disabled person or person with disability?
Back in the early 1990s, there was a movement towards the modification of language used to describe socially sensitive issues. This Politically Correct (PC) language was designed to reflect changing attitudes within and across societies and generate neutral terms free of negative associations.
Helena Halmari looked at a particular manifestation of this known as ‘People First’ language. This is when pre-modified nouns are replaced in favour of post-modified nouns. This is the difference between, for example:
1) The disabled people: pre-modified noun. The adjective disabled comes before the noun people (non-PC)
2) The people with disabilities: post-modified noun. The noun comes before the modifying prepositional phrase with disabilities (PC)
Example (1) is considered the non-PC form as the description is placed before the noun, giving it priority over what it’s describing. On the other hand, example (2) is considered the appropriate PC form as the noun comes before description, giving the noun more status. It is this structure of noun first which leads to the term ‘people first’.
Conducting her research in the US, Halmari looked at the use of PC and non-PC structures in the Houston Chronicle (the 7th largest paper in the US) and internet-based Google News reports between 2002 and 2007. She wanted to see how widely the new PC form had been adopted in the written media a decade or so after it was first introduced.
To do this, she selected two highly sensitive terms, ‘mental’ and ‘retard’ and searched both new sources to see how they were used. To Halmari’s surprise, out of the 545 relevant phrases in the Houston Chronicle, 74% used the discouraged, non-PC structure (e.g. Mentally ill inmate’s execution date nears). However, the use of these forms was not random. The non-PC forms were heavily favoured when the descriptions were of fictional characters and ‘undesirable societal elements’, such as criminals. There was also a significant link between the use of a non-PC form and the words execute and executions (once again, providing a link between this structure and criminality).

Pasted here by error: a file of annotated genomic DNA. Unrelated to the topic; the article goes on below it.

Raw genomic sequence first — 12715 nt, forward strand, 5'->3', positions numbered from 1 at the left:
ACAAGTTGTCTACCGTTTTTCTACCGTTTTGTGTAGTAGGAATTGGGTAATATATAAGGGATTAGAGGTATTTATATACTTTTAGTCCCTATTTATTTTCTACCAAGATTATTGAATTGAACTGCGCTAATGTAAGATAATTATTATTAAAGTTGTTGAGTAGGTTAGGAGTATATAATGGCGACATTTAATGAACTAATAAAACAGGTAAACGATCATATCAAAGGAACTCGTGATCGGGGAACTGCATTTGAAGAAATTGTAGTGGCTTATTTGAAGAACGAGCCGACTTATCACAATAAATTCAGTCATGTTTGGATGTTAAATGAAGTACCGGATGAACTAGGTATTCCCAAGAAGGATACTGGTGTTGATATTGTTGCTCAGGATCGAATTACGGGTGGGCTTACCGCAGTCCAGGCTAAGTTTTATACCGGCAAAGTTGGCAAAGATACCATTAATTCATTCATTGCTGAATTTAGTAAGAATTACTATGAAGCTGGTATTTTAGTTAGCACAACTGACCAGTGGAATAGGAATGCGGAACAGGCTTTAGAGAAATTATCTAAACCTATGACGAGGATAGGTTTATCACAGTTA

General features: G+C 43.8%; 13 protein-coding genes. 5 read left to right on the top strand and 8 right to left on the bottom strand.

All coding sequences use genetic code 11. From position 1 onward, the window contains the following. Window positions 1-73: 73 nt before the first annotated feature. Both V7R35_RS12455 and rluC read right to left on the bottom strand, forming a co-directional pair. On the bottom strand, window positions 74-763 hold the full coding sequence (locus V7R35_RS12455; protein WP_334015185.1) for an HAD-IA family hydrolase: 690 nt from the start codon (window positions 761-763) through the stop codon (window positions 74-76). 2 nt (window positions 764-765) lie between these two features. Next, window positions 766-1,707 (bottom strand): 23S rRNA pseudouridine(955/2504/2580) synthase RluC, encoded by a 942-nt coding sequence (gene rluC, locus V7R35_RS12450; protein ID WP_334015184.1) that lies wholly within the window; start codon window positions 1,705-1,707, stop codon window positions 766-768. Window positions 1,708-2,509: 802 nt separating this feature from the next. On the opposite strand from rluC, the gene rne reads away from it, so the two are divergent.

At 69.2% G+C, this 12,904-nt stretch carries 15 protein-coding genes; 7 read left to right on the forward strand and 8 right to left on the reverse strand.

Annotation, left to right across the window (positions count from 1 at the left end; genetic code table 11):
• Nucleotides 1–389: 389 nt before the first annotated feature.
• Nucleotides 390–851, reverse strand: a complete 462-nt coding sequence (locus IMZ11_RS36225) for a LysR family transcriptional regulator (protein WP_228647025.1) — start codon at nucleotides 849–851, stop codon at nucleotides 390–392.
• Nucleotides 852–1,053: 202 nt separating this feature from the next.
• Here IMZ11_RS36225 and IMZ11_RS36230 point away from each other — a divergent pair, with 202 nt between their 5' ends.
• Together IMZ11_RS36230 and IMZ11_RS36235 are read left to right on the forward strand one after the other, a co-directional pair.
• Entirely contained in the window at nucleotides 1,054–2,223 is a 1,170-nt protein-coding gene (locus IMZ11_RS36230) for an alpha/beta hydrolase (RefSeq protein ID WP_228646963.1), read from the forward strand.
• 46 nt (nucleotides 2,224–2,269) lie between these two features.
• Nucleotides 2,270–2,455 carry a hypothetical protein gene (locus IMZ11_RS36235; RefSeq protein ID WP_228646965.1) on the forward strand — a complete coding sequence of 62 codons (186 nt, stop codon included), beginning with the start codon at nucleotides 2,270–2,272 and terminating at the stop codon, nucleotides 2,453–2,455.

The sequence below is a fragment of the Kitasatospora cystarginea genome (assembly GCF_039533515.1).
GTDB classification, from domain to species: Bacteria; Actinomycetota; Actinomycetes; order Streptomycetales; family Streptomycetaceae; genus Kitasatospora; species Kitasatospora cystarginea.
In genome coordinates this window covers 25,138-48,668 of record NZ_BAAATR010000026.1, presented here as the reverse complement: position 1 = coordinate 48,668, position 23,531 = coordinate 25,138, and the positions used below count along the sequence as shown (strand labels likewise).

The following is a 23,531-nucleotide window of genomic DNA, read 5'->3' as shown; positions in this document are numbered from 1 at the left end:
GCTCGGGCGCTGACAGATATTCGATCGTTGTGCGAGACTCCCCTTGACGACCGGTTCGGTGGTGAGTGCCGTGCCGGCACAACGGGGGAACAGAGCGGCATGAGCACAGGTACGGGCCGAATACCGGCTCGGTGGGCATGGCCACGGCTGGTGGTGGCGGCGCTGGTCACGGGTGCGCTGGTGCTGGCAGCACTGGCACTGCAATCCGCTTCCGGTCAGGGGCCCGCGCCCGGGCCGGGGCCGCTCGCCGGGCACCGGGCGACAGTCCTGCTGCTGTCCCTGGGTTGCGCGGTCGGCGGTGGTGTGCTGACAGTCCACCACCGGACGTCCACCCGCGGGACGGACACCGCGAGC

On the other hand, the data showed that the use of the PC structure (26% of the data) was higher when those being described were children and non-criminal adults. The amount of PC forms was also boosted by their use in the names of organisations which provide a social service (such as a day program for adults with disabilities). These can be said to give the data a false interpretation as they appear frequently.
Similarly, the data from Google News showed a higher percentage of non-PC forms (only 100 out of 373 examples could be classified as PC), which were mostly found in similar circumstances to those in the Houston Chronicle.
Possible reasons for news writers favouring non-PC forms may include the fact that headlines need to be direct and eye catching to snag readers’ attention, and these forms tend to use fewer words and take up less space. However, the data analysed by Halmari suggest that the new ‘people first’ language isn’t being applied to forms across the board. Instead, there seems to be a split in its application (i.e. depending upon who is being described) which is likely to prevent it being fully adopted by the written media.
Halmari, Helena (2011) Political correctness, euphemism, and language change: The case of ‘people first’. Journal of Pragmatics 43: 828–840.
This summary was written by Jenny Amos